The Autism Society Philippines (ASP) is a national, non-profit organization dedicated to the well-being of persons on the autism spectrum disorder. We envision a society where Filipinos on the spectrum become the best of their potentials -- self-reliant, independent, productive, socially-accepted citizens of an Autism-OK Philippines.

26 November 2009

The Macky Parayno Story: Many Beautiful Lessons Learned

Sixteen-year old PWA Macky Parayno stepped out of his house in Lynville Subd., Brgy. Molino 3, Bacoor, Cavite and disappeared into the night after dinner last Saturday, 14 November 2009.

Three days passed anxiously for the family of Macky. The family has been residing in said subdivision for only 6 months, having come all the way from Bicol to enroll Macky in a SPED center inside the subdivision. Macky’s father, Atty. Rey Parayno, had to skip work to search for Macky. Gi Parayno, mother of 5 boys, limped with worry; this was not the first time Macky ran away.

Hopewell Integrated School, where Macky attends OT and SPED, helped to spread fliers; appealing to families and the community for help to find a missing 16-year old, non-verbal, autistic child.

The ASP chapter in Bacoor relayed an SOS cry to its constituents. With intense prayers for Macky’s safety and well-being, the chapter emailed and texted local, provincial and congressional supporters. As Macky is a very energetic boy, prone to running and leaping, we feared that he could have gone much farther in three days than his searchers could imagine.

Thanks be to God Macky was found 3 days later, in a place too easily missed out - - in the Barangay Hall of Bgy. Molino 4, Bacoor - - less than five kilometers from Lynville Subdivision! Thanks to the owners of Petron gas station in Molino 4. They spotted Macky that night of Nov. 14, and brought him to Molino 4 Barangay Hall where PWD-caring Brgy. Capt. Rizaldy Remulla received Macky for temporary custody. Here, Macky was housed, fed and bathed, while waiting for someone to come looking for him.

Thanks be to God for answered prayers as Macky returned home safe, sound and whole, to everyone’s relief.
This is a testimony that God looks after children like Macky with loving favour. However, while He saved and protected Macky in this most testing moment, God also used this circumstance to teach us some very hitting lessons – and learned we did. Everybody could have thought and done better to help deliver Macky sooner than 3 days.

Sooner because a family’s anguish was mounting by the minute…

Sooner because a barefoot, non-speaking child with intellectual disability would not know how to feed and fend himself if unguarded…

Sooner because a temporary guardian could easily become uneasy and worn out, not knowing how to deal with Macky’s behaviors and special needs …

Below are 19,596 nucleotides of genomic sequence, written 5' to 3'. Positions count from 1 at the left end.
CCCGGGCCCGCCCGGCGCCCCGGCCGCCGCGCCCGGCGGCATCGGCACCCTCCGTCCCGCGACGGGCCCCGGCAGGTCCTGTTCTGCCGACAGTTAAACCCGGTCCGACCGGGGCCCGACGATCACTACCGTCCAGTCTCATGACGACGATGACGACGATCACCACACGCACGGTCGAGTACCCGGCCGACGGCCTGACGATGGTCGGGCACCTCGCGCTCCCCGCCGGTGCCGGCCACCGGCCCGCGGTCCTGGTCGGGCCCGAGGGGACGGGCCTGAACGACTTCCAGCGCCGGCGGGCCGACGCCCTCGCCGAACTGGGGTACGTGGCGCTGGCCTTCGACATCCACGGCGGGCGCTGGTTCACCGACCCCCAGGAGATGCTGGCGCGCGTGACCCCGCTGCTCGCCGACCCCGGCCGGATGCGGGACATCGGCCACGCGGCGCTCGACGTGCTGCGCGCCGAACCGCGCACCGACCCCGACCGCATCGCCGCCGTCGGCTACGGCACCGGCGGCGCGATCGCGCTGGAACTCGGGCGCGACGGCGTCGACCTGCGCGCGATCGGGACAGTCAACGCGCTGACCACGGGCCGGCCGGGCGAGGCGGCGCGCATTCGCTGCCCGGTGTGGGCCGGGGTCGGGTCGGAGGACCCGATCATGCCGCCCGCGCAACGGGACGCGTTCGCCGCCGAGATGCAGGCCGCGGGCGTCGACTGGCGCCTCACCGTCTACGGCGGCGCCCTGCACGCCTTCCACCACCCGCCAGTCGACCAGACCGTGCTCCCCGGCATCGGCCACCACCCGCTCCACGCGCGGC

Sooner because as advocates for persons with disabilities, we must be serious in safeguardingtheir rights and welfare in their times of need…

If we don’t act quickly, we lose sight of our advocacy quickly…

The gate in Macky’s house is always padlocked to prevent Macky from slipping out. Macky took the chance to slip out when his male caregiver went out to the store opposite their house, leaving the gate open. Macky must have thought that his family would run after him as what happens all the time when he runs away, a cause-effect occurrence that he is used to. Unfortunately, he had gone out unnoticed and the effect he was expecting was to come very much later.

A number of residents from Lynville subdivision who recognized Macky claimed they saw Macky running away that night. Sadly, not one of them was either curiously driven or capable enough to follow him and assist him back home…or at least, to inform Macky’s family immediately that Macky has been seen running in the street… Everyone said he thought Macky was with someone.

Macky’s father informed Arnold Alegre, the director of Hopewell Integrated School, about Macky on Monday morning. Immediately, Teacher Arnold passed the message to Jan Peña, President of ASP Bacoor Chapter. She flashed right away the message to ASP members and supporters over Cavite and beyond, through text brigade and e-mail. They copied and gave out fliers with the picture of the missing Macky.

Commendably, at least two members responded right away by reporting to their respective barangay offices in Molino 1 and Molino 3. Barangay Molino 4, where Macky had been in custody, covers four major subdivisions where ASP Bacoor chapter has several active members. Had only one of them took an extra effort to report immediately to their barangay, he or she would find Macky Parayno right there inside the barangay hall of Molino 4.